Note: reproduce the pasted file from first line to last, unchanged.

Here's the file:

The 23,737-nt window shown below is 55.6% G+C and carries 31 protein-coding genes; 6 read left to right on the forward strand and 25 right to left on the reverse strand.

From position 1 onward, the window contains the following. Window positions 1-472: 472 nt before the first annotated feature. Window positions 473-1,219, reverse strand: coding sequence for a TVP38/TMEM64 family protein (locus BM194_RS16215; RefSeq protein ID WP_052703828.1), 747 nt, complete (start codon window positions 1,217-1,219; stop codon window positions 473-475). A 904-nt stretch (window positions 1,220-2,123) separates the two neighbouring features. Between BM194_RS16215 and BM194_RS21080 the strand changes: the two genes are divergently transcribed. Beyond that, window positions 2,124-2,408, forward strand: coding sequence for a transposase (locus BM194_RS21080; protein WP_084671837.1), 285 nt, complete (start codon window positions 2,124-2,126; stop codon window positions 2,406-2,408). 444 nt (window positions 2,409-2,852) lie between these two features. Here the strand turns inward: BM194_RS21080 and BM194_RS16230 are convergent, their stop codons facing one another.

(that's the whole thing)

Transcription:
The 23,737-nt window shown below is 55.6% G+C and carries 31 protein-coding genes; 6 read left to right on the forward strand and 25 right to left on the reverse strand.

From position 1 onward, the window contains the following. Window positions 1-472: 472 nt before the first annotated feature. Window positions 473-1,219, reverse strand: coding sequence for a TVP38/TMEM64 family protein (locus BM194_RS16215; RefSeq protein ID WP_052703828.1), 747 nt, complete (start codon window positions 1,217-1,219; stop codon window positions 473-475). A 904-nt stretch (window positions 1,220-2,123) separates the two neighbouring features. Between BM194_RS16215 and BM194_RS21080 the strand changes: the two genes are divergently transcribed. Beyond that, window positions 2,124-2,408, forward strand: coding sequence for a transposase (locus BM194_RS21080; protein WP_084671837.1), 285 nt, complete (start codon window positions 2,124-2,126; stop codon window positions 2,406-2,408). 444 nt (window positions 2,409-2,852) lie between these two features. Here the strand turns inward: BM194_RS21080 and BM194_RS16230 are convergent, their stop codons facing one another.